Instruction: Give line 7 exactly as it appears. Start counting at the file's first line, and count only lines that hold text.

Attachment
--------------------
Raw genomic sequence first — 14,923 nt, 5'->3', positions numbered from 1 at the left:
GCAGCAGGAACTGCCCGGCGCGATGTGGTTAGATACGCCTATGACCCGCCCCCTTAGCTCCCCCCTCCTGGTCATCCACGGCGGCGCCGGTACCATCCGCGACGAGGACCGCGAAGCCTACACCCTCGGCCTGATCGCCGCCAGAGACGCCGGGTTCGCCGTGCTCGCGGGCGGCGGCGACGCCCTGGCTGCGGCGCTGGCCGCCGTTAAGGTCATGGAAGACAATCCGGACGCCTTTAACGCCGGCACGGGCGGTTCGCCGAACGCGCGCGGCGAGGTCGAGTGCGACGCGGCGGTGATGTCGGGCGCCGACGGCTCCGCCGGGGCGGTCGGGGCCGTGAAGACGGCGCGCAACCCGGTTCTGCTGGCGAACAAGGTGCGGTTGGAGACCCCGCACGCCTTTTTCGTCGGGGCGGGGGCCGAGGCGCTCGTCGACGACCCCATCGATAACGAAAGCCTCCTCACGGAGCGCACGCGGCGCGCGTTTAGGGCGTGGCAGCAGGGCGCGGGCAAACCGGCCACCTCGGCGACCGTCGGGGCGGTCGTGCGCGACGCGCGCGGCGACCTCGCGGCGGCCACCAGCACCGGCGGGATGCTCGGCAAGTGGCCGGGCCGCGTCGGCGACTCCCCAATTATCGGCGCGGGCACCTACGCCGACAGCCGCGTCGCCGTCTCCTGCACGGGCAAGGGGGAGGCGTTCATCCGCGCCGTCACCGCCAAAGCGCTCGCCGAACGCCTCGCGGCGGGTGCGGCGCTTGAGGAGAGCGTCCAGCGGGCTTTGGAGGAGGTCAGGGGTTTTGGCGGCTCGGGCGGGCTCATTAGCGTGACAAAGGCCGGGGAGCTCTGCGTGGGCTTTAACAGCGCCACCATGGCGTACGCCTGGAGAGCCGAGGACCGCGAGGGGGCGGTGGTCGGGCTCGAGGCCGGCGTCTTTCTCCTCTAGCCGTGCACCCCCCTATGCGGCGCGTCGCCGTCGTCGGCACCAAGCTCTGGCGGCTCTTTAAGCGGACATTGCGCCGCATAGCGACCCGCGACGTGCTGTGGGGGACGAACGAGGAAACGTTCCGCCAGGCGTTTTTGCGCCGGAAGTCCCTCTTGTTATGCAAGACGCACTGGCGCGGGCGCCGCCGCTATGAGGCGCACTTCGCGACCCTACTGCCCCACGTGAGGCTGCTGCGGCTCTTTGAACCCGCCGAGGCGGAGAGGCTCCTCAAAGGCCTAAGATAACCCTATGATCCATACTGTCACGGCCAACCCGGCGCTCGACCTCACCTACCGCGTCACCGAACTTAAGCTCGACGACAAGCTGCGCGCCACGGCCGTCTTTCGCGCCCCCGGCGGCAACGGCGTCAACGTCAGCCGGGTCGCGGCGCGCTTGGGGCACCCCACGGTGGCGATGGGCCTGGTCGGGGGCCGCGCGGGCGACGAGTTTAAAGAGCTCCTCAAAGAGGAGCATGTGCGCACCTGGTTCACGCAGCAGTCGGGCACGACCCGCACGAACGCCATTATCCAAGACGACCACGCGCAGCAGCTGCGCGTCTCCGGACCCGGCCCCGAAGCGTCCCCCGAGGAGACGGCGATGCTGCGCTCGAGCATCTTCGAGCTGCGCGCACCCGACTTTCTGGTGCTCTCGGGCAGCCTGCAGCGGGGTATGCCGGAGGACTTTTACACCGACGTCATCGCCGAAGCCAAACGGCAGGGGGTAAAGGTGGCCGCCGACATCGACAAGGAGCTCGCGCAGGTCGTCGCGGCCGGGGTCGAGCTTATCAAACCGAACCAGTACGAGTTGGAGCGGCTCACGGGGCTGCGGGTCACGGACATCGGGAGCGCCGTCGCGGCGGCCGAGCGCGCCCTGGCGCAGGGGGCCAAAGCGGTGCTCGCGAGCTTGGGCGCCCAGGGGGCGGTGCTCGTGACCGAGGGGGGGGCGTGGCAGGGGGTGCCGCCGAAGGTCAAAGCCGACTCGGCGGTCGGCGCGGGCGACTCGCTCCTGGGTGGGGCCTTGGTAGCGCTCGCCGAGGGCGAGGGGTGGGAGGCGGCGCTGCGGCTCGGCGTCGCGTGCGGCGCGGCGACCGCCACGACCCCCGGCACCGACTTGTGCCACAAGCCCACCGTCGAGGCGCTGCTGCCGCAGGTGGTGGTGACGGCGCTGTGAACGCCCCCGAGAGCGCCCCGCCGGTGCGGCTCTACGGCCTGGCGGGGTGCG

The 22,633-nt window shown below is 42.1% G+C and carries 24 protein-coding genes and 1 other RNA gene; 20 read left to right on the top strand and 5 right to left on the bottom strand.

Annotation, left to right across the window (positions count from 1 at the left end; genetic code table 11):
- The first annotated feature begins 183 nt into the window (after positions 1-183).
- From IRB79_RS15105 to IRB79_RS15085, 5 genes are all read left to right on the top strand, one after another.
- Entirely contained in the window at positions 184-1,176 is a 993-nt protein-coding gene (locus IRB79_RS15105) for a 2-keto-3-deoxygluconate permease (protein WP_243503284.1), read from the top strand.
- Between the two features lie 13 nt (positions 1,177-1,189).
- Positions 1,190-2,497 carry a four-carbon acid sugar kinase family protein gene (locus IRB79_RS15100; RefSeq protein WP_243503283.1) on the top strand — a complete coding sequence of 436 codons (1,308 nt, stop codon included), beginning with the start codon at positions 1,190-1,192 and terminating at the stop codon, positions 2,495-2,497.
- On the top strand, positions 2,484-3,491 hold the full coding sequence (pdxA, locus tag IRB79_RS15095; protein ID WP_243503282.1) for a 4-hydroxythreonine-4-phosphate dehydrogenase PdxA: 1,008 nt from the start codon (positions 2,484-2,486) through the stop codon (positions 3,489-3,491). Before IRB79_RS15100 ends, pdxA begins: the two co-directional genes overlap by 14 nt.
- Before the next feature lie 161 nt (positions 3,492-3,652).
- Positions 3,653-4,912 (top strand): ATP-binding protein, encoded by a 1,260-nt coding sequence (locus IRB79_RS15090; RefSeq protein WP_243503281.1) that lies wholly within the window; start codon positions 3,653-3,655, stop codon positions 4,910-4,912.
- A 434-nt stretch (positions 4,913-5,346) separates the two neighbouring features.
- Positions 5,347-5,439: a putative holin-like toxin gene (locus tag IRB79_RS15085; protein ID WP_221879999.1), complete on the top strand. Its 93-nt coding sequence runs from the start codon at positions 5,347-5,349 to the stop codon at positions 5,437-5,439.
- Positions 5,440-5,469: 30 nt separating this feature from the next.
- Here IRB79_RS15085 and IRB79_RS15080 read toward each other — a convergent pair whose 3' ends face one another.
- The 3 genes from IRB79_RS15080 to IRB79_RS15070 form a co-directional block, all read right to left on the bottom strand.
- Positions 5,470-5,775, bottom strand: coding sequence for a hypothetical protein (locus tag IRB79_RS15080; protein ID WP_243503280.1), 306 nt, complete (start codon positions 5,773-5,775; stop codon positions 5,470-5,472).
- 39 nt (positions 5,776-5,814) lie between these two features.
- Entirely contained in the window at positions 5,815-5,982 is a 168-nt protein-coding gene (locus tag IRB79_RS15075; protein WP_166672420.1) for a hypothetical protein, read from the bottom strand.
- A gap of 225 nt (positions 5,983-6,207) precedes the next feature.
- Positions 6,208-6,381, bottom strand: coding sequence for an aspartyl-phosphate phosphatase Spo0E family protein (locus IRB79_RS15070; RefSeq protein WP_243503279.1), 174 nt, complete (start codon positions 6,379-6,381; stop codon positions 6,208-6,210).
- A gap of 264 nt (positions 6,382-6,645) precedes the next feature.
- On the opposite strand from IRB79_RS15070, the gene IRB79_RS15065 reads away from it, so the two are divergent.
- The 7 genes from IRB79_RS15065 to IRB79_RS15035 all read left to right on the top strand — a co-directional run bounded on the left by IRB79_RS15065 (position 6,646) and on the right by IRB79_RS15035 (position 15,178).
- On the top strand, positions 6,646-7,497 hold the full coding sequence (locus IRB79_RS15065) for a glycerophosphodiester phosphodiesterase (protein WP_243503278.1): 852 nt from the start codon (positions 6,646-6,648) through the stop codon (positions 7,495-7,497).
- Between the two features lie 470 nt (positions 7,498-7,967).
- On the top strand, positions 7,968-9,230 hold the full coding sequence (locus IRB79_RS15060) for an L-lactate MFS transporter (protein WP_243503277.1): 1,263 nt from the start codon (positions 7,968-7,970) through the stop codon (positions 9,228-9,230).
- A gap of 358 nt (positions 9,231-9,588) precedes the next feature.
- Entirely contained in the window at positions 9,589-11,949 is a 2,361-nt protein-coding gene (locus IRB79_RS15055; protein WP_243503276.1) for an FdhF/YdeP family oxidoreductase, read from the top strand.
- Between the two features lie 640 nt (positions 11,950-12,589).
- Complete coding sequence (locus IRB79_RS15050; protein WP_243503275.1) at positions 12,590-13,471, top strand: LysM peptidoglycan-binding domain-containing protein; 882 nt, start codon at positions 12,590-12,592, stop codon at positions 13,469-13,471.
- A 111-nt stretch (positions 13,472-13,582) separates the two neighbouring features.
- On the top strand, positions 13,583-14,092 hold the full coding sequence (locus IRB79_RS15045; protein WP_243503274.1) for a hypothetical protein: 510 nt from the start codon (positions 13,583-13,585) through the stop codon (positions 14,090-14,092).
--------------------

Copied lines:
- Entirely contained in the window at positions 184-1,176 is a 993-nt protein-coding gene (locus IRB79_RS15105) for a 2-keto-3-deoxygluconate permease (protein WP_243503284.1), read from the top strand.